Public discussion had been scheduled over new restrictions on the location of wood burning furnaces. The proposal would require all such furnaces located outdoors to be placed at the rear of a building, not on the front or side yard.
No comments were offered in opposition to the ordinance revision. Building Inspector George Rausch said there has been no standard for setting wood burning furnaces. The city would require furnaces to be mounted on blocks.
Rausch agreed with one speaker that smoke from such a furnace could be an issue. Around 10 years ago one property owner had a furnace and began burning a wide range of inappropriate materials in it, creating noxious smoke. Rausch preferred to handle smoke issues under the nuisance ordinance.
Passage of the ordinance was scheduled for the Dec. 21 meeting. No furnaces in town would be exempt from the new regulation under a grandfather clause.
Jared Lankford, who owns 10 seasonal fireworks businesses in Missouri and one in Arkansas, asked council members to consider repealing the ban on selling fireworks within the city limits. The city's ban has been in place since 1979.
Lankford said it was a misconception that fireworks are extremely dangerous. He said fireworks are watched more closely than other products.
According to statistics released by the American Pyrotechnics Association, the number of injuries per 1,000 pounds of use has dropped from around 250 in the mid-1970s to around 25 today. At the same time the volume of use has increased by almost 920 percent.
Lankford suggested the city could net sales tax income if the six sales stands set up near the city limits were inside the city, along with earning business license fees. Overtime spent on police officers enforcing fireworks laws could be reduced. The city could still restrict specific products, like Neosho has done with bottle rockets.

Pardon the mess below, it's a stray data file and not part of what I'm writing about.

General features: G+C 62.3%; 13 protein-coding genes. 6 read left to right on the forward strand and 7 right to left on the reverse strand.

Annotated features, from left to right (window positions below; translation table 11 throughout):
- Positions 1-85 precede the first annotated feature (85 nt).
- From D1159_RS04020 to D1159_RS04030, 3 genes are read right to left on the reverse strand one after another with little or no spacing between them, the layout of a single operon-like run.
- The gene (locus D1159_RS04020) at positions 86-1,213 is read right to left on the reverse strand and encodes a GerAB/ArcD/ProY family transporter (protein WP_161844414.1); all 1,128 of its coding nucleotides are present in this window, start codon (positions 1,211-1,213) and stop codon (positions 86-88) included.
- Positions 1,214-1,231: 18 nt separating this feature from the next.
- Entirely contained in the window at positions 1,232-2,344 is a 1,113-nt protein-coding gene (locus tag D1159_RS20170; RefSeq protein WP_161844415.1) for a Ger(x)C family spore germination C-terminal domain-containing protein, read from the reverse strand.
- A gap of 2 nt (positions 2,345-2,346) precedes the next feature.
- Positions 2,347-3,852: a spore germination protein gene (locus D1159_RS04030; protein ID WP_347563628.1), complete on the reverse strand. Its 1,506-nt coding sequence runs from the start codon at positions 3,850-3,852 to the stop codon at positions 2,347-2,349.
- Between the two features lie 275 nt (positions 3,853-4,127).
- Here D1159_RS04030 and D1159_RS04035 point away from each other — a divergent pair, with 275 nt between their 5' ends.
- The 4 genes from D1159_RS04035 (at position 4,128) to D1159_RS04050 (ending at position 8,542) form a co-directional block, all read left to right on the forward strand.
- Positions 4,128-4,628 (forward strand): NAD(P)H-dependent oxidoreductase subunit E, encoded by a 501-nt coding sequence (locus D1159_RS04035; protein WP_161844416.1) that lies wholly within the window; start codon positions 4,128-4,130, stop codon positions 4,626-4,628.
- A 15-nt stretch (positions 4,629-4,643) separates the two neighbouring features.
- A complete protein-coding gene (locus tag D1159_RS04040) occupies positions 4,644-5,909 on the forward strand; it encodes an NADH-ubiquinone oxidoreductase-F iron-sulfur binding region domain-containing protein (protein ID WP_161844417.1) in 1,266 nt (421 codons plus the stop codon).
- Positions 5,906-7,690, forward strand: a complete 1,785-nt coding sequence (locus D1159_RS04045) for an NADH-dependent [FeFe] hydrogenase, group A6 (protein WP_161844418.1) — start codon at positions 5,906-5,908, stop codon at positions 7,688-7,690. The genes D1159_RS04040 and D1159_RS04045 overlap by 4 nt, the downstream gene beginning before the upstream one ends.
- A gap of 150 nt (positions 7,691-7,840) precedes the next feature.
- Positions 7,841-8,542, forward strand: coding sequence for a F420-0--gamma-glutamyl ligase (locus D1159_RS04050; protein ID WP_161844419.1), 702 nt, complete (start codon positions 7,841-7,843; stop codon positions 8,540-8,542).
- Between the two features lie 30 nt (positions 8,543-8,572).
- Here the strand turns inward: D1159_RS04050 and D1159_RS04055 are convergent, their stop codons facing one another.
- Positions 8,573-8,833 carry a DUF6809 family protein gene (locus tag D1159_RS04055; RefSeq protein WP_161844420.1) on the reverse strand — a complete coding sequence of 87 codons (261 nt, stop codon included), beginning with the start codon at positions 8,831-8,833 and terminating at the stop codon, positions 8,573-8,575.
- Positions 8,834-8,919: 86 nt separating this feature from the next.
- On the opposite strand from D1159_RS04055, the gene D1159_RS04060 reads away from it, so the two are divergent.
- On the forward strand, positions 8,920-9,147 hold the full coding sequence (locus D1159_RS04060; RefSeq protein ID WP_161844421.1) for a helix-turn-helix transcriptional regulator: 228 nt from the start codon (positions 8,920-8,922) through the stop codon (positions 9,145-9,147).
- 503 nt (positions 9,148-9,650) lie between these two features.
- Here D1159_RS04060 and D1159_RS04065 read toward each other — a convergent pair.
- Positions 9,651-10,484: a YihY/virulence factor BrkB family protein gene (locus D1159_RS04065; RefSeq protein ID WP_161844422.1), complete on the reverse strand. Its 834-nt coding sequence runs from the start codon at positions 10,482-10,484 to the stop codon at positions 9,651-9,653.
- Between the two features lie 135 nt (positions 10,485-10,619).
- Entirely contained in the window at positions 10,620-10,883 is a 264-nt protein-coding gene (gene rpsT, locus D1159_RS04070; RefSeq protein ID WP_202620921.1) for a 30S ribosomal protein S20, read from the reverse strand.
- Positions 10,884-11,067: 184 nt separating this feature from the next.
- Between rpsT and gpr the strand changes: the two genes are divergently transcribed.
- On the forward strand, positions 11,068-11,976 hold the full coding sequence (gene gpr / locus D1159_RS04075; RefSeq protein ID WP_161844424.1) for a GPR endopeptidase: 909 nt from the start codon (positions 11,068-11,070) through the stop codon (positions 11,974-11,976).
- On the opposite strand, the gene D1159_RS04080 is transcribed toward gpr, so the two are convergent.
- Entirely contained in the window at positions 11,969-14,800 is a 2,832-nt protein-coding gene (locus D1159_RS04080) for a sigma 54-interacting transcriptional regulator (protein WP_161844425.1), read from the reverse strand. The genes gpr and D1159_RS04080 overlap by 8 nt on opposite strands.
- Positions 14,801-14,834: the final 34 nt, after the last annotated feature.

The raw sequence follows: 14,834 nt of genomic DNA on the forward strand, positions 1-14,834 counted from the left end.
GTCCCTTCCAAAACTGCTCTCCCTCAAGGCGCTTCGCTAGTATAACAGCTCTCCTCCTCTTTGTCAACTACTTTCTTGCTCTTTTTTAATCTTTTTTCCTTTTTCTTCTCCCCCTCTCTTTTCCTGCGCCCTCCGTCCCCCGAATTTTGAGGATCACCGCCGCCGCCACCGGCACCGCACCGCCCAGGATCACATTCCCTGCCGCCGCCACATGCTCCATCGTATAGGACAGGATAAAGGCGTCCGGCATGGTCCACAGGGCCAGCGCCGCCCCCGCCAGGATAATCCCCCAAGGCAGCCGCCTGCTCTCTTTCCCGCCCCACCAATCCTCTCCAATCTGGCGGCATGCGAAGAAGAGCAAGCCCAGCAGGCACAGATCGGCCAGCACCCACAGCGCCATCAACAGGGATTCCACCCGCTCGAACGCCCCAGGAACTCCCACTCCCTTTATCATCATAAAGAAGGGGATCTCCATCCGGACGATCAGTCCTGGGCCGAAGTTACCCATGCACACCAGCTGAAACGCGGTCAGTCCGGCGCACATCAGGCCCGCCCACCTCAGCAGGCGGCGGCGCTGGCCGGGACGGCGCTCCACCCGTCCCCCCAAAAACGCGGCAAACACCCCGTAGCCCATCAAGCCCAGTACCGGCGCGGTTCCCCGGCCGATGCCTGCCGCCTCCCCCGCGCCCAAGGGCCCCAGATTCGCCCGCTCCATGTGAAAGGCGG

Mayor Jim Orr said the council would look over the proposal and consider it. Later in the meeting he asked Fire Chief Tom Jones for an opinion. Jones felt the law needed no changes, citing the low number of injuries and fires that have occurred since the ban on both use and sales in the city has been in place.
Two police officers present felt lifting the ban would create more problems. Sergeant Dennis Camp said the city did not have additional officers on duty on July 4 so there would be no overtime savings. City Administrator Dennis Pyle added that his calculations only showed a potential for $1,750 in sales tax revenue from fireworks sales.
Athene Switzer, who has been organizing a Neighborhood Watch program around the St. Lawrence Catholic Church, told council members she has received a very positive reception from the community. Before the first public meeting on the undertaking she had commitments from 10 volunteers to walk their neighborhood.
Switzer said she had received calls from other parts of town and was more than willing to help organize block captains for those neighborhoods as well.